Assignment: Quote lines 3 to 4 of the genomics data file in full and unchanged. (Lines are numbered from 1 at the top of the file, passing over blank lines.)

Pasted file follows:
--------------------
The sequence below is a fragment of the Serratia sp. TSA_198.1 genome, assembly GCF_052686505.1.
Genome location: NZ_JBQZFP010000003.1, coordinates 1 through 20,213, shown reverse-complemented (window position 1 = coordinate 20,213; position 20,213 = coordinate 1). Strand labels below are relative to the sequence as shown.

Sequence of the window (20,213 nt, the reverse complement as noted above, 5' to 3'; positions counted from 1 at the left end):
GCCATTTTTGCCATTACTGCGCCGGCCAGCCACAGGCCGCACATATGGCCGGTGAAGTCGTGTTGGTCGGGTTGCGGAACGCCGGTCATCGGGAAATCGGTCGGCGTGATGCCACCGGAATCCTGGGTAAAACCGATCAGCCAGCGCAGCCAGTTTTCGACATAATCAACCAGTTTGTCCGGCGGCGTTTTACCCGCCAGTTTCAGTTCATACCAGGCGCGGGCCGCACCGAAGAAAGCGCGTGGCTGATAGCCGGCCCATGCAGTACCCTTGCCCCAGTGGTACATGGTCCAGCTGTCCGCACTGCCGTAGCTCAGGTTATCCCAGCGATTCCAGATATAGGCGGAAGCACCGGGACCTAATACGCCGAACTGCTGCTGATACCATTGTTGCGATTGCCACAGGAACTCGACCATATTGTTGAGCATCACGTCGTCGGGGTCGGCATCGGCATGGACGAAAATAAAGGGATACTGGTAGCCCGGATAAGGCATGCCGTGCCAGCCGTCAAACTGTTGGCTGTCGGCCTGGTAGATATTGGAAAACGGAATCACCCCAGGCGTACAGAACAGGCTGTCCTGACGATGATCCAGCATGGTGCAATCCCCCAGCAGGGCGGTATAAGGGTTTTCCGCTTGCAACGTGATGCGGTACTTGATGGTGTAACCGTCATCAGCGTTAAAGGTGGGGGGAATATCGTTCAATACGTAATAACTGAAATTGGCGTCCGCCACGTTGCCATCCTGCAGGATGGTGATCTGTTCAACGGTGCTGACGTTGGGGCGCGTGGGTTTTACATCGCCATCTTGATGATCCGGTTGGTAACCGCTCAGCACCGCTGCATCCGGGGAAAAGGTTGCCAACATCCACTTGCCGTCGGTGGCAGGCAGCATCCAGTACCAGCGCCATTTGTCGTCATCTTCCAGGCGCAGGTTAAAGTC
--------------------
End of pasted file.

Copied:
Sequence of the window (20,213 nt, the reverse complement as noted above, 5' to 3'; positions counted from 1 at the left end):
GCCATTTTTGCCATTACTGCGCCGGCCAGCCACAGGCCGCACATATGGCCGGTGAAGTCGTGTTGGTCGGGTTGCGGAACGCCGGTCATCGGGAAATCGGTCGGCGTGATGCCACCGGAATCCTGGGTAAAACCGATCAGCCAGCGCAGCCAGTTTTCGACATAATCAACCAGTTTGTCCGGCGGCGTTTTACCCGCCAGTTTCAGTTCATACCAGGCGCGGGCCGCACCGAAGAAAGCGCGTGGCTGATAGCCGGCCCATGCAGTACCCTTGCCCCAGTGGTACATGGTCCAGCTGTCCGCACTGCCGTAGCTCAGGTTATCCCAGCGATTCCAGATATAGGCGGAAGCACCGGGACCTAATACGCCGAACTGCTGCTGATACCATTGTTGCGATTGCCACAGGAACTCGACCATATTGTTGAGCATCACGTCGTCGGGGTCGGCATCGGCATGGACGAAAATAAAGGGATACTGGTAGCCCGGATAAGGCATGCCGTGCCAGCCGTCAAACTGTTGGCTGTCGGCCTGGTAGATATTGGAAAACGGAATCACCCCAGGCGTACAGAACAGGCTGTCCTGACGATGATCCAGCATGGTGCAATCCCCCAGCAGGGCGGTATAAGGGTTTTCCGCTTGCAACGTGATGCGGTACTTGATGGTGTAACCGTCATCAGCGTTAAAGGTGGGGGGAATATCGTTCAATACGTAATAACTGAAATTGGCGTCCGCCACGTTGCCATCCTGCAGGATGGTGATCTGTTCAACGGTGCTGACGTTGGGGCGCGTGGGTTTTACATCGCCATCTTGATGATCCGGTTGGTAACCGCTCAGCACCGCTGCATCCGGGGAAAAGGTTGCCAACATCCACTTGCCGTCGGTGGCAGGCAGCATCCAGTACCAGCGCCATTTGTCGTCATCTTCCAGGCGCAGGTTAAAGTC